South Dakota is a special place. We all know that. It’s where we choose to live, work and raise our kids. It’s where we call home and are surrounded by the people we love, our family.
Last week, I was out in the Black Hills visiting with folks. On my way home to Fort Pierre, I stopped in Philip, as I often do, to grab coffee and see a few familiar faces.
Near the end of our visit, I was stopped by a lady who asked, “You’re that Rounds guy, aren’t ya?” I said, “Yes, I’m Mike.” She told me her name was Lynn and she was from Cavour, a small town outside of Huron. Lynn said her uncle was the late state Representative Bob Glanzer. Bob was my brother Tim’s seatmate in the South Dakota legislature until Bob’s tragic death earlier this year. He was an honorable man and his perspective will be missed in the state legislature. Lynn told me she often enjoys getting together with my cousins while camping so she figured she would stop and say ‘hello’. It’s a “small world” in small town South Dakota.
As we made our way out the door and to our cars, Lynn was joined by the two ladies traveling with her. I asked “Where are you guys heading?” They were headed home because the next day they’d be going to Aberdeen to attend the National Guard welcome home ceremony. I said, “Well you must be going to the welcome home for the 1-147th. I’ll be there, too.”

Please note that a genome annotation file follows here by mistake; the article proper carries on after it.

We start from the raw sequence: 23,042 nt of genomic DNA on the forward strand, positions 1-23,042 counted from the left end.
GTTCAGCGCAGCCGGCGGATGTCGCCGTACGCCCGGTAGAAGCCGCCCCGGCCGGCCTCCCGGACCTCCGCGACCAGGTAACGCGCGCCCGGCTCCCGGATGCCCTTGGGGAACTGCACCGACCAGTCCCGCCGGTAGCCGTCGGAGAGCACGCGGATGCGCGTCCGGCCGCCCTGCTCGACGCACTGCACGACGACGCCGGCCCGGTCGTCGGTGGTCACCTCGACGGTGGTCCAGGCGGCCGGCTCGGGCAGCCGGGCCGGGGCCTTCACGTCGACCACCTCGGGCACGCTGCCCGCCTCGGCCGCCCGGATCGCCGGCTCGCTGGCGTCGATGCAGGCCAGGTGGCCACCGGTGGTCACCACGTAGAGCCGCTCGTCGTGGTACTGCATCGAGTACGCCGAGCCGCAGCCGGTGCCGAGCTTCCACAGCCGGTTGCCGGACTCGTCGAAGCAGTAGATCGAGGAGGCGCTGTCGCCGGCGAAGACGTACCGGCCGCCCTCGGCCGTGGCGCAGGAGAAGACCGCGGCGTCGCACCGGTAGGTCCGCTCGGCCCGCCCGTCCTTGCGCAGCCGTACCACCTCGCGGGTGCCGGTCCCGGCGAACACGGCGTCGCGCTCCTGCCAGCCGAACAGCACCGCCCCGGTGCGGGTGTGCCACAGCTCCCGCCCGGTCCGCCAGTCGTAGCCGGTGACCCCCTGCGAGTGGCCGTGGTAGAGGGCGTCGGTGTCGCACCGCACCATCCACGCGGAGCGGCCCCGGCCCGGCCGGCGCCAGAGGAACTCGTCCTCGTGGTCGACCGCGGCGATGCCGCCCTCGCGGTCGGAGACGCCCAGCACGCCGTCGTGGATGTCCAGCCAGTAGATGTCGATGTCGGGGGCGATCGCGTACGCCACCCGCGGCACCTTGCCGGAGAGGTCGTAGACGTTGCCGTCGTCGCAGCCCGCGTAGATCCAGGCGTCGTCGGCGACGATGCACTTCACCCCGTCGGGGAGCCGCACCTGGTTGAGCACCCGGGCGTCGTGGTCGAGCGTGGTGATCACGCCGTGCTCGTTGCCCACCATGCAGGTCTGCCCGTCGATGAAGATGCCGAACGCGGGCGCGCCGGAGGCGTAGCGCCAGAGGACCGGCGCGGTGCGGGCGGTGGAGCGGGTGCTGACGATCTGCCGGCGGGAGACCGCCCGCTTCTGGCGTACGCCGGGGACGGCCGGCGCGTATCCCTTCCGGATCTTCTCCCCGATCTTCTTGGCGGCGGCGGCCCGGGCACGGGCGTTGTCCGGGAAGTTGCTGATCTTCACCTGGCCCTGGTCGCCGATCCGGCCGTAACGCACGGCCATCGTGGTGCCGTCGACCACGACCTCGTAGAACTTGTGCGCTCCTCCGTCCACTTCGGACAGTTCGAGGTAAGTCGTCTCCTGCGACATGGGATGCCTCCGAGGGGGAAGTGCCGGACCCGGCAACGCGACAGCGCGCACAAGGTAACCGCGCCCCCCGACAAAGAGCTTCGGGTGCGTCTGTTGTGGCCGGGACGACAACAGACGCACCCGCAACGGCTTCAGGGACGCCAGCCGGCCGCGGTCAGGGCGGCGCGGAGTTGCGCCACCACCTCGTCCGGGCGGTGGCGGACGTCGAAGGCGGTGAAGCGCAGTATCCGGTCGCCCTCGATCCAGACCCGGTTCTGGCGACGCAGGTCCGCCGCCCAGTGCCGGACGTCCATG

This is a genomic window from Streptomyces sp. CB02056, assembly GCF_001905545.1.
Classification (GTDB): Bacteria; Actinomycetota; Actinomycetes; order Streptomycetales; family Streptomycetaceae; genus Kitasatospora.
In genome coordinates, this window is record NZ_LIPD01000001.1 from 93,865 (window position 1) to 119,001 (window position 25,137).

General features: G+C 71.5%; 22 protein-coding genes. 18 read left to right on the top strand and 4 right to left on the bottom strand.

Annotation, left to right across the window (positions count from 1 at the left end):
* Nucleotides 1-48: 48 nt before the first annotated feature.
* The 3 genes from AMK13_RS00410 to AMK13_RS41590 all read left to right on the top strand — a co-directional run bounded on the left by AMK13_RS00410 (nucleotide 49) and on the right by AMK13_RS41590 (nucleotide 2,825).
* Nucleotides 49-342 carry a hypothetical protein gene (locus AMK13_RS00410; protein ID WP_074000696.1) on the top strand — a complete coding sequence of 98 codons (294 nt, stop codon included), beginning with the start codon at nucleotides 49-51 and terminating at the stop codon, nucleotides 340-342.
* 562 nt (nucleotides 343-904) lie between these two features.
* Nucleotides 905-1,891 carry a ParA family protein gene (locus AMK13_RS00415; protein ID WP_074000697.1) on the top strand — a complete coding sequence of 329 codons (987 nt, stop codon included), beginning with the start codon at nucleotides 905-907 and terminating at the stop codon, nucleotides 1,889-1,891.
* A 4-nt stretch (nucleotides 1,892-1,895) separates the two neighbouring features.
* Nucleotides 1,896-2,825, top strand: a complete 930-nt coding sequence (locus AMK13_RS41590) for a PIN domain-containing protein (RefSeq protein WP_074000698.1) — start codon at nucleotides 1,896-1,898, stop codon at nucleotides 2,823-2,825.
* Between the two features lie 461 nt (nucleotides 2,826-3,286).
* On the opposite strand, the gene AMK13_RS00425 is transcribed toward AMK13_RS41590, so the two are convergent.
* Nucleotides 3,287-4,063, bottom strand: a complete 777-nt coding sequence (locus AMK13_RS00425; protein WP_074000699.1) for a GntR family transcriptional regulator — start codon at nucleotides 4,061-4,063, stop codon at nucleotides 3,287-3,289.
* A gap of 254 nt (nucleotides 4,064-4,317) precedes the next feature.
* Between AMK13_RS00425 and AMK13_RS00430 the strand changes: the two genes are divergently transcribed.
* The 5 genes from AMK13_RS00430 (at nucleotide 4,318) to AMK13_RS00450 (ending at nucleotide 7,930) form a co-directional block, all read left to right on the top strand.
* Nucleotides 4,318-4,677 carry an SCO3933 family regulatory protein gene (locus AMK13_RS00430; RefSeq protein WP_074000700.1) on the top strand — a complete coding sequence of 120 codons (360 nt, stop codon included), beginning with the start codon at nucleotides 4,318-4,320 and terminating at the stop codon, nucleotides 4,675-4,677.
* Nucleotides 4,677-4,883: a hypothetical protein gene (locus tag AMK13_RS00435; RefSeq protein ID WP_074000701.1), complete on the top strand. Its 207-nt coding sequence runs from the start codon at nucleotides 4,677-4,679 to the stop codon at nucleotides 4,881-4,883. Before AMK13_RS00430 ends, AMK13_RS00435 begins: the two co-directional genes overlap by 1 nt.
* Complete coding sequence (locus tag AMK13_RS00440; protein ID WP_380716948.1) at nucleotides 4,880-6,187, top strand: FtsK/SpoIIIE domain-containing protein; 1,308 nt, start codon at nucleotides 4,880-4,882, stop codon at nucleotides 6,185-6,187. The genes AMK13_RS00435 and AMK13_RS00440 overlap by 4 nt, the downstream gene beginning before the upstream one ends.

That’s when I was introduced to Lindsey Friedrichsen, but she won’t be a Friedrichsen for long. Lindsey told me that she was looking forward to welcoming home Specialist Brandon Haber, who left for his ten-month deployment to Europe as her long-term boyfriend. In a lot of cases when folks get deployed, life all but stops for their loved ones back home. But there’s one thing a deployment cannot stop, and that’s love. In this case, Specialist Haber certainly didn’t let it stop him. During Lindsey’s visit to see him in March, Brandon got down on one knee in front of the Neuschwanstein Castle in Germany and asked her to marry him– a setting fit for a fairytale.
When you activate the National Guard in South Dakota, you not only activate the unit, you activate the community and an entire state. In South Dakota, we’re all so tightly woven together in this “small world” that it feels like we’re part of one big family. Just like a family, we experience the ups and downs of life together. When we lose good people like Bob Glanzer, we cry together. When we see kids like Brandon and Lindsey get engaged, we feel overjoyed together. And when our troops come home from a tour overseas, we all breathe a sigh of relief together.
Maybe I’m biased, but life doesn’t get much better than living in South Dakota. In larger places like California, New York or DC, you don’t come across genuine “small world” connections like you do in South Dakota. I’m so proud to call this state my home and be part of this big family.